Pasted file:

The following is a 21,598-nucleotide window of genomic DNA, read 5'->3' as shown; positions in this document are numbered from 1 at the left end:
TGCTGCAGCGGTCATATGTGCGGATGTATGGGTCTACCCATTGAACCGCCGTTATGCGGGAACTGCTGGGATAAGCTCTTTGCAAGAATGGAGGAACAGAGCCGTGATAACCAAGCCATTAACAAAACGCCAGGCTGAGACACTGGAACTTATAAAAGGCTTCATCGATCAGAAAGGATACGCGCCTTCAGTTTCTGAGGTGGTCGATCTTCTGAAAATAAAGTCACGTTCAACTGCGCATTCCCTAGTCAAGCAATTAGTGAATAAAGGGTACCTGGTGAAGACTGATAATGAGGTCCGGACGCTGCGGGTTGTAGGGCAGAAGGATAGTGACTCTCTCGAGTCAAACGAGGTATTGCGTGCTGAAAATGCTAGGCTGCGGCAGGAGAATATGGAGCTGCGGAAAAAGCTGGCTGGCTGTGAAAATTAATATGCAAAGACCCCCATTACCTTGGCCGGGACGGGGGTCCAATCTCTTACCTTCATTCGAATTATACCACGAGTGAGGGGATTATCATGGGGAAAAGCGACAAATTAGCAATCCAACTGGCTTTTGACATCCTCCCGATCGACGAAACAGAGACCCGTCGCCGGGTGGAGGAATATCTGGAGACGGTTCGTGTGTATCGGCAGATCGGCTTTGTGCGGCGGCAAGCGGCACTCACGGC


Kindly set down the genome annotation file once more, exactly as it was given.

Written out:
The following is a 21,598-nucleotide window of genomic DNA, read 5'->3' as shown; positions in this document are numbered from 1 at the left end:
TGCTGCAGCGGTCATATGTGCGGATGTATGGGTCTACCCATTGAACCGCCGTTATGCGGGAACTGCTGGGATAAGCTCTTTGCAAGAATGGAGGAACAGAGCCGTGATAACCAAGCCATTAACAAAACGCCAGGCTGAGACACTGGAACTTATAAAAGGCTTCATCGATCAGAAAGGATACGCGCCTTCAGTTTCTGAGGTGGTCGATCTTCTGAAAATAAAGTCACGTTCAACTGCGCATTCCCTAGTCAAGCAATTAGTGAATAAAGGGTACCTGGTGAAGACTGATAATGAGGTCCGGACGCTGCGGGTTGTAGGGCAGAAGGATAGTGACTCTCTCGAGTCAAACGAGGTATTGCGTGCTGAAAATGCTAGGCTGCGGCAGGAGAATATGGAGCTGCGGAAAAAGCTGGCTGGCTGTGAAAATTAATATGCAAAGACCCCCATTACCTTGGCCGGGACGGGGGTCCAATCTCTTACCTTCATTCGAATTATACCACGAGTGAGGGGATTATCATGGGGAAAAGCGACAAATTAGCAATCCAACTGGCTTTTGACATCCTCCCGATCGACGAAACAGAGACCCGTCGCCGGGTGGAGGAATATCTGGAGACGGTTCGTGTGTATCGGCAGATCGGCTTTGTGCGGCGGCAAGCGGCACTCACGGC